Jewish World Review July 1, 2004 / 12 Tamuz, 5764

Zev Chafets

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Obits are the ultimate democracy | On the day after my 57th birthday, while morbidly glancing at the Sunday New York Times' obituary page, I ran into this pair of headlines:

"Danny Dark, 65, Whose Voice Spurned StarKist's Charlie Tuna." And right next to it, "Stuart Hampshire, 89, Moral Philosopher, Dies."

I had never heard of either of these men. Had their obits run on different days, or different pages, I would have skipped them. But juxtaposed, they became an irresistible Odd Couple. In journalism, as in real estate, nothing is more important than placement.

Stuart Newton Hampshire was born in Lincolnshire, England. As a young man, he studied at Oxford, "where he befriended Isaiah Berlin."

Danny Dark (original name: Daniel Melville Croskery) was born in Oklahoma City, educated at Tulsa (Okla.) Central High School "under the guidance of an English teacher named Isabelle E. Ronan" and at Drury College, in Springfield, Mo.

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Hampshire's career was launched with the publication of his first book, "Spinoza," which "examined the 17th-century philosopher Benedict Spinoza, whose thinking left an imprint on the author's own world view." After "Spinoza," Hampshire taught at Oxford and University College, London. In 1963, he was appointed chairman of the department of philosophy at Princeton University.

For Danny Dark, too, 1963 was a breakout year. Having honed his broadcasting skills at radio stations in Tulsa, Cleveland, Miami, New Orleans and St. Louis, he was hired as a deejay by KLAC-AM in Los Angeles.

At Princeton, Hampshire became an influential voice in the campus debate over the morality of the war in Vietnam. Meanwhile, a continent away, Dark became an influential voice-over. Over the years, he appeared in dozens of TV and radio commercials and as the voice of Superman in a cartoon series.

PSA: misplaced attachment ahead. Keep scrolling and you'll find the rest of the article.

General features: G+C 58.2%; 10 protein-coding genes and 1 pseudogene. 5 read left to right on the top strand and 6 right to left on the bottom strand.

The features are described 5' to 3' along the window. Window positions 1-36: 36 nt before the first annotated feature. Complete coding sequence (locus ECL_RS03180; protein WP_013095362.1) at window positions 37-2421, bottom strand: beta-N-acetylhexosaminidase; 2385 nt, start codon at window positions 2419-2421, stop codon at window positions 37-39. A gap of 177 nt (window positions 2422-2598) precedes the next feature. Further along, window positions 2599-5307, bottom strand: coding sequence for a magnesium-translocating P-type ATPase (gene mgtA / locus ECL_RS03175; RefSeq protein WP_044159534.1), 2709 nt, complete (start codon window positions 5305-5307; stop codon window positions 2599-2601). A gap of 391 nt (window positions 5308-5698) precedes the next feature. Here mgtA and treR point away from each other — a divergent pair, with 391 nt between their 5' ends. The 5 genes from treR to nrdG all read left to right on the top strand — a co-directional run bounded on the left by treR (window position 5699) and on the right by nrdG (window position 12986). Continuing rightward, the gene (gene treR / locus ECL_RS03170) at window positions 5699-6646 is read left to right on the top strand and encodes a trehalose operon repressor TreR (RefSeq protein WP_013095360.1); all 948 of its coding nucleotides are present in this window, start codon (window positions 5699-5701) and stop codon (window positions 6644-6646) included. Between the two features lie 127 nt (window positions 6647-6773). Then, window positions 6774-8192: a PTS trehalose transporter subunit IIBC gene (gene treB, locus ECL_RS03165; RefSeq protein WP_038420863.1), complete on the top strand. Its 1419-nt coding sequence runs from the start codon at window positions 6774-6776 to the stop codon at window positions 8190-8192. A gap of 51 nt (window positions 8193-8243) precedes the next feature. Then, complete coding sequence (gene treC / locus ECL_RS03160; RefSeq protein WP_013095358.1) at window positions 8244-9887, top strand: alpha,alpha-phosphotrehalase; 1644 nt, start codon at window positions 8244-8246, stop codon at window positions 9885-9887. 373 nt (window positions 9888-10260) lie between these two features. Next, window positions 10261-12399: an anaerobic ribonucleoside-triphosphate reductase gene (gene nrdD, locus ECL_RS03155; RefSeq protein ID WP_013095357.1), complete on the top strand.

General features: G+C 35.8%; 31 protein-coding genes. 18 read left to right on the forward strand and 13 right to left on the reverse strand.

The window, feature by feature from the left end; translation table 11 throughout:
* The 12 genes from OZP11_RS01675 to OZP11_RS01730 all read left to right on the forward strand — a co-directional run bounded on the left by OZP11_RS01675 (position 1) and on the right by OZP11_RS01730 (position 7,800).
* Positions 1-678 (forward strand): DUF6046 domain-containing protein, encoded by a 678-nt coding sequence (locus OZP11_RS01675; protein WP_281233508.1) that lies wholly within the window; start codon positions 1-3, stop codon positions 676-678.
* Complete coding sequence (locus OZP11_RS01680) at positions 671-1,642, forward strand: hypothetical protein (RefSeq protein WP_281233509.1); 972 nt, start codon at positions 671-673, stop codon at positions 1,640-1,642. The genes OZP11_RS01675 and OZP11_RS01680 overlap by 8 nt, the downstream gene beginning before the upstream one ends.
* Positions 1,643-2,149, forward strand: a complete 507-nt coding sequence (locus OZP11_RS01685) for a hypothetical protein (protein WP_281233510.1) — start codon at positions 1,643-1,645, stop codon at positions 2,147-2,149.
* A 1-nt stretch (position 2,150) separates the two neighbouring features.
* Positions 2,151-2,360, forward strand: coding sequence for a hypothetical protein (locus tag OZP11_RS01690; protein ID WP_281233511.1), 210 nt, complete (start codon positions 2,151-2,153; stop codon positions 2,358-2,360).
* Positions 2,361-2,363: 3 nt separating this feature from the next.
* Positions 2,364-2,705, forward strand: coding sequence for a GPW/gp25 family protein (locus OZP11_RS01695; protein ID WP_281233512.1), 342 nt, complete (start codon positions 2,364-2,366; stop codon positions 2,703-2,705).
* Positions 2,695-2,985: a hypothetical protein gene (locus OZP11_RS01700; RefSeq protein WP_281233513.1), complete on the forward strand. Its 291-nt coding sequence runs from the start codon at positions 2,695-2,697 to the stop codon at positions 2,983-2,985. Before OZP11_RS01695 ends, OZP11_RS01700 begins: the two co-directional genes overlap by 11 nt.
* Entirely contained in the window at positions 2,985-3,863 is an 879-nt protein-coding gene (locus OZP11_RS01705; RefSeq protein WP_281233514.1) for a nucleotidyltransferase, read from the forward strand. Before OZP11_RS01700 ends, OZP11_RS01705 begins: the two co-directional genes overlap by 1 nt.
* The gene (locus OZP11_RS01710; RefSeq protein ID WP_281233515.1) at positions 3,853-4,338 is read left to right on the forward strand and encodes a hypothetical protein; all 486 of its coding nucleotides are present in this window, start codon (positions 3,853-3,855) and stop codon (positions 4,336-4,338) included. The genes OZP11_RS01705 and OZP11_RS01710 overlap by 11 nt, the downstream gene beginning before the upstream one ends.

He was the guy who said "Sorry, Charlie," to Charlie the Tuna in the StarKist ad. And "This Bud's for you."

Although they traveled different roads, Stuart Hampshire and Danny Dark each reached the pinnacle of his profession. In 1979, Prof. Hampshire was knighted by Queen Elizabeth. Dark, an American, was ineligible for such an honor but The Times posthumously dubbed him "the voice-over king."

I doubt that Danny Dark and Stuart Hampshire ever met. It's unlikely they even knew of one another. Maybe Hampshire heard Dark's voice on TV or radio; if so, he had no way of knowing to whom it belonged. Moral philosophers and commercial voice-over artists have one thing in common: They are not likely to become household names.

I can't help wondering how Hampshire and Dark would feel about being paired on the obit page. Perhaps the professor, a man for whom "esthetics, ethics and political philosophy were all part of the same intellectual quest," would be disconcerted to find himself ushered into eternity next to a chap who made his living proclaiming "Raid kills bugs dead!" in the pay of Raid Ant & Roach Killer.

I imagine Danny Dark, for his part, wouldn't mind sharing a billing with Prof. Hampshire. Nobody who does anonymous work in Hollywood can have much of an ego. Besides, Dark's the one whose picture ran in The Times.

The obits are the most democratic section of the newspaper. A guy can be an Oxford don or a Drury College dropout, chronicle Spinoza for a living or hawk tuna fish - it doesn't matter. Work hard, do well and you've got a shot at three-column sendoff.

Just don't imagine you have any control over where you're going - or who's going next to you.

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JWR contributor Zev Chafets is a columnist for The New York Daily News. Comment by clicking here.

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